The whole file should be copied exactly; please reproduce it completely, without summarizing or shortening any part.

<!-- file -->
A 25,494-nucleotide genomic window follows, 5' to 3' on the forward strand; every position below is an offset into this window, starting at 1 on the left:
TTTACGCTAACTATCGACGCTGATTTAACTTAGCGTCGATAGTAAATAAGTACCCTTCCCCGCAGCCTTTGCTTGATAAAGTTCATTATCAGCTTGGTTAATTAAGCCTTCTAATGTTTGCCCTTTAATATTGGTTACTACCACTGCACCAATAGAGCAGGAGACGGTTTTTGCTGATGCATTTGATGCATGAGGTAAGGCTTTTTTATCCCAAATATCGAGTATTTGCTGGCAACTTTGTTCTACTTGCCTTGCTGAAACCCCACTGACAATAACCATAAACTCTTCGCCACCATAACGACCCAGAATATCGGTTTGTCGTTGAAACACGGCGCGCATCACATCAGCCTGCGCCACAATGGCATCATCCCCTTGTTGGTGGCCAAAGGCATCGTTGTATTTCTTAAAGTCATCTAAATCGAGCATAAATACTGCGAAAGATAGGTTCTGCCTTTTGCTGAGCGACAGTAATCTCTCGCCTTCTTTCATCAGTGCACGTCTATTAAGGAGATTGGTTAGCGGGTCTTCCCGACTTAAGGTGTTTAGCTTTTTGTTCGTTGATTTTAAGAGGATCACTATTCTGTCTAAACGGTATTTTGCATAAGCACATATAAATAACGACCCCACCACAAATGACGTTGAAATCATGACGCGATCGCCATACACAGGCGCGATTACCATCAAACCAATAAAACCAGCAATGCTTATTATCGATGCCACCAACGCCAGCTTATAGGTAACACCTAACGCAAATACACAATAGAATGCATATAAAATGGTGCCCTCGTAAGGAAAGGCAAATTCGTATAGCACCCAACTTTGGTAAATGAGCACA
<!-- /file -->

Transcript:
A 25,494-nucleotide genomic window follows, 5' to 3' on the forward strand; every position below is an offset into this window, starting at 1 on the left:
TTTACGCTAACTATCGACGCTGATTTAACTTAGCGTCGATAGTAAATAAGTACCCTTCCCCGCAGCCTTTGCTTGATAAAGTTCATTATCAGCTTGGTTAATTAAGCCTTCTAATGTTTGCCCTTTAATATTGGTTACTACCACTGCACCAATAGAGCAGGAGACGGTTTTTGCTGATGCATTTGATGCATGAGGTAAGGCTTTTTTATCCCAAATATCGAGTATTTGCTGGCAACTTTGTTCTACTTGCCTTGCTGAAACCCCACTGACAATAACCATAAACTCTTCGCCACCATAACGACCCAGAATATCGGTTTGTCGTTGAAACACGGCGCGCATCACATCAGCCTGCGCCACAATGGCATCATCCCCTTGTTGGTGGCCAAAGGCATCGTTGTATTTCTTAAAGTCATCTAAATCGAGCATAAATACTGCGAAAGATAGGTTCTGCCTTTTGCTGAGCGACAGTAATCTCTCGCCTTCTTTCATCAGTGCACGTCTATTAAGGAGATTGGTTAGCGGGTCTTCCCGACTTAAGGTGTTTAGCTTTTTGTTCGTTGATTTTAAGAGGATCACTATTCTGTCTAAACGGTATTTTGCATAAGCACATATAAATAACGACCCCACCACAAATGACGTTGAAATCATGACGCGATCGCCATACACAGGCGCGATTACCATCAAACCAATAAAACCAGCAATGCTTATTATCGATGCCACCAACGCCAGCTTATAGGTAACACCTAACGCAAATACACAATAGAATGCATATAAAATGGTGCCCTCGTAAGGAAAGGCAAATTCGTATAGCACCCAACTTTGGTAAATGAGCACA